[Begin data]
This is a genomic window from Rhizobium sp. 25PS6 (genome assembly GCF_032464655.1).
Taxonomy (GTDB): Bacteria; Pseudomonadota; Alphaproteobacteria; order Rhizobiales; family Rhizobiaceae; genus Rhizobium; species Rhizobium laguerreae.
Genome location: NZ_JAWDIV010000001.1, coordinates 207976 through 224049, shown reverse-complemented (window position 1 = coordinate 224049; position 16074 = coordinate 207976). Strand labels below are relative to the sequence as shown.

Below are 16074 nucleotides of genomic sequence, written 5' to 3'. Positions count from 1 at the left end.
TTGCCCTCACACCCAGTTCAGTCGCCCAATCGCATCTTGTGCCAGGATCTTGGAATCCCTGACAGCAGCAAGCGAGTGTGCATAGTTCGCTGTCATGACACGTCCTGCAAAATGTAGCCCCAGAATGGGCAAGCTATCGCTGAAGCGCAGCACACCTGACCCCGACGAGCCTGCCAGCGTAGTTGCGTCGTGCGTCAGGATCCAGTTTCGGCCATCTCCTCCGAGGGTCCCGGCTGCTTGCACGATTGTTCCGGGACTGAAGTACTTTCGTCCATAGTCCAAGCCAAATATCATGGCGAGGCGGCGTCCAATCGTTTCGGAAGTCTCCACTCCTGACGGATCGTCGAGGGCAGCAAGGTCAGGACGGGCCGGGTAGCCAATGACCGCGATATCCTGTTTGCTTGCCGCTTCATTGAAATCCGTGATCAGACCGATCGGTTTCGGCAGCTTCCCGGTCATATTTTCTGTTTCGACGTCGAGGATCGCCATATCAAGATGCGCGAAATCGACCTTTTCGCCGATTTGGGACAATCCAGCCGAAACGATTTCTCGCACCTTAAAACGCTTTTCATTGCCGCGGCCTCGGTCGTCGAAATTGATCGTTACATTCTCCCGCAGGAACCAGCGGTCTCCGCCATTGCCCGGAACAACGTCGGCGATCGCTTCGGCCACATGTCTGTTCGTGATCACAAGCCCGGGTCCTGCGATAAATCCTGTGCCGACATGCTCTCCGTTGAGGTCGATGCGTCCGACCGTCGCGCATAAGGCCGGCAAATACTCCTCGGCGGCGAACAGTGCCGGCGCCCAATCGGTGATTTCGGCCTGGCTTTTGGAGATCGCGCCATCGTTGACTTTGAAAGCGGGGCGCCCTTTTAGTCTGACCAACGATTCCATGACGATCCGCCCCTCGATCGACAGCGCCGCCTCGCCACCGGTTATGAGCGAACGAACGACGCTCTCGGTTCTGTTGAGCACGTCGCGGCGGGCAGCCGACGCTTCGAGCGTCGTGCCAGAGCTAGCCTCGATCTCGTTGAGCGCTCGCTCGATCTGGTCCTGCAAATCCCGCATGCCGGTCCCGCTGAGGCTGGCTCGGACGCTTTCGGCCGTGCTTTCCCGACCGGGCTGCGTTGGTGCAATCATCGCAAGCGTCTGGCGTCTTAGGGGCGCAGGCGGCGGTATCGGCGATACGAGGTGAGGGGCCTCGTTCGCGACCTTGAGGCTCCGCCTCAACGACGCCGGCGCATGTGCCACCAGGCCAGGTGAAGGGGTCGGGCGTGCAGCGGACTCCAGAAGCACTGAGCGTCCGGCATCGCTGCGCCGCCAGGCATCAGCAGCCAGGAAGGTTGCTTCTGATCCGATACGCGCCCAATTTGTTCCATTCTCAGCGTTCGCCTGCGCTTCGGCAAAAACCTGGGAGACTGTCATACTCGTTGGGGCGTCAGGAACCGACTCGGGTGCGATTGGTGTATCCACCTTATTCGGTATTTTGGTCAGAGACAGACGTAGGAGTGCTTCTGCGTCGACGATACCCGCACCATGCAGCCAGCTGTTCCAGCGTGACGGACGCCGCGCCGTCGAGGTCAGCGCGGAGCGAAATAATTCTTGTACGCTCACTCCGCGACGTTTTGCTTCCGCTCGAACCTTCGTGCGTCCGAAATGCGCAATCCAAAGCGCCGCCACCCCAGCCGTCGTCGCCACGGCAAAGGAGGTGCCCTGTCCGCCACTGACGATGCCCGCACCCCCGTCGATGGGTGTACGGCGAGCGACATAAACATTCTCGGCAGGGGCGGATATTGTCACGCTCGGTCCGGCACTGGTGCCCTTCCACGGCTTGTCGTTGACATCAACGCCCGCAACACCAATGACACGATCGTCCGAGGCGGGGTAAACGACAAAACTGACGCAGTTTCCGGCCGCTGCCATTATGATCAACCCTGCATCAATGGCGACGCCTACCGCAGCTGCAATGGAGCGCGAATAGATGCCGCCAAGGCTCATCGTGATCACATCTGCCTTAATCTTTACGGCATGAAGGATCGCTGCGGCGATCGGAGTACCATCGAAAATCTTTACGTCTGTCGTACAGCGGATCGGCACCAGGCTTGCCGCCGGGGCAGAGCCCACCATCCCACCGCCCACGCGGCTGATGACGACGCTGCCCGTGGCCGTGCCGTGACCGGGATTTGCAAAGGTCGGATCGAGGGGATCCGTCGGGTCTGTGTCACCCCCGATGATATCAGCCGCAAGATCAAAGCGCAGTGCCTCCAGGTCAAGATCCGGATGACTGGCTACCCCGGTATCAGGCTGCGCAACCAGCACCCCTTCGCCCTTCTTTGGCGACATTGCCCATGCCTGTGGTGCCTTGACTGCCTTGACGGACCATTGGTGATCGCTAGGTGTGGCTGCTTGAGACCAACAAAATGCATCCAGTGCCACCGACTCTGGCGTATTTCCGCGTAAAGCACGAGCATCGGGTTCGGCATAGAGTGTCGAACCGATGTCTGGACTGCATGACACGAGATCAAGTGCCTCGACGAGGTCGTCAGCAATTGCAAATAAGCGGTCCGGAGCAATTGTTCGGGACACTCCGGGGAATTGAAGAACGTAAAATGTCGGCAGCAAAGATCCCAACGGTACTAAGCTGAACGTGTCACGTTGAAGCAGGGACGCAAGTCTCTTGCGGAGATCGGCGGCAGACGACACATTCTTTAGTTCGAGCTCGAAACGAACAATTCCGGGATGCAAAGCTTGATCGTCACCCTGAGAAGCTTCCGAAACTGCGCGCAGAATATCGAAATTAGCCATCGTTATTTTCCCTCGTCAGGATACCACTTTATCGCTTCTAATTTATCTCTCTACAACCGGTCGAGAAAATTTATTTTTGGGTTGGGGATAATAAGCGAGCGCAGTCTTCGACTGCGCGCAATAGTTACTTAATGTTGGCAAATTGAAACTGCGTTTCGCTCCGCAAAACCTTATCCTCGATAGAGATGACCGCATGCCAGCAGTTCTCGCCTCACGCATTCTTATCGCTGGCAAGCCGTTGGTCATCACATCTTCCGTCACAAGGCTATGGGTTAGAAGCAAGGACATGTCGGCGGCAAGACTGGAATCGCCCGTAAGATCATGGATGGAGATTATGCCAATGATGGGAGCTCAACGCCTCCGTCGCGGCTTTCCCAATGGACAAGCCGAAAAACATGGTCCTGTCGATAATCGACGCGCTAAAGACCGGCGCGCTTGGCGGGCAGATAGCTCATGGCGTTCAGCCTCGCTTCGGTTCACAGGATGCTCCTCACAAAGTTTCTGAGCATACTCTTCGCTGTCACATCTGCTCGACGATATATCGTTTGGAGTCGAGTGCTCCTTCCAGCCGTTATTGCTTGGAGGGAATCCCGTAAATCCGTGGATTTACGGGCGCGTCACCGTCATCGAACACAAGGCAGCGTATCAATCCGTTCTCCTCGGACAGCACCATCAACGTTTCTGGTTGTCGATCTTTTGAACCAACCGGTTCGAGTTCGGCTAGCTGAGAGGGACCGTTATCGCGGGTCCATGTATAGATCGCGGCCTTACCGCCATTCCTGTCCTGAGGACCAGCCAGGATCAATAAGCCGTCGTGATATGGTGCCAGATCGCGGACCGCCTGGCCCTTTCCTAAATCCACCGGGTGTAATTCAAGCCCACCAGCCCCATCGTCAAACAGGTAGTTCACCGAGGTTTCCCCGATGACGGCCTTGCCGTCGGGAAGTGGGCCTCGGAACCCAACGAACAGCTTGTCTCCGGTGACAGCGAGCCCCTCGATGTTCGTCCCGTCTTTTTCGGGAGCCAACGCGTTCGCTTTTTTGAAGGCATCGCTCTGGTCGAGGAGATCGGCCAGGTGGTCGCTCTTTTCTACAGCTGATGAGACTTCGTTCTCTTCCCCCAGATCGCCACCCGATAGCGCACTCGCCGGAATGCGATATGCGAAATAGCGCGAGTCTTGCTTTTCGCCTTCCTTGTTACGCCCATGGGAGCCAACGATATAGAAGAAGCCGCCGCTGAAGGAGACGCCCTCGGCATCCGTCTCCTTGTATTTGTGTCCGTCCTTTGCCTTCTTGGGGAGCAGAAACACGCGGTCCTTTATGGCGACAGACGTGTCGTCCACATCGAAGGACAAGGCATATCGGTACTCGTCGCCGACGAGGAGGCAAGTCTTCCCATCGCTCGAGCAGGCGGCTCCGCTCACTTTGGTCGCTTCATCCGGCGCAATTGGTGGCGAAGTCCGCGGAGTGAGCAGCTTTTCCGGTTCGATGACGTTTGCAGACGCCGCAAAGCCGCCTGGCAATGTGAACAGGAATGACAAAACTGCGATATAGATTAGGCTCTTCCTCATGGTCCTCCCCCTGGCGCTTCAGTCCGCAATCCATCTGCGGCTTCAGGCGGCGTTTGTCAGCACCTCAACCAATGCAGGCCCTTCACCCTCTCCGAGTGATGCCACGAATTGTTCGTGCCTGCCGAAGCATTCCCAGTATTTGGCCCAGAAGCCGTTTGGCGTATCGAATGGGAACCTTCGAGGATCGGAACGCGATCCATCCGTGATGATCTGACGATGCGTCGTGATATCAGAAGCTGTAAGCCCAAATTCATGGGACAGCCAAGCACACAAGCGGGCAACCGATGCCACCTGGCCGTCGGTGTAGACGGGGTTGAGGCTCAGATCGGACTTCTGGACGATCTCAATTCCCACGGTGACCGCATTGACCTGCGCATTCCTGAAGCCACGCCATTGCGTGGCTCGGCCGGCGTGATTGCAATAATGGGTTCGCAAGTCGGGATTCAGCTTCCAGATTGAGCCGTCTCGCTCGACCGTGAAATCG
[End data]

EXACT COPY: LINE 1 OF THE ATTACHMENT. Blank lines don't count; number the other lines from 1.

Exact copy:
This is a genomic window from Rhizobium sp. 25PS6 (genome assembly GCF_032464655.1).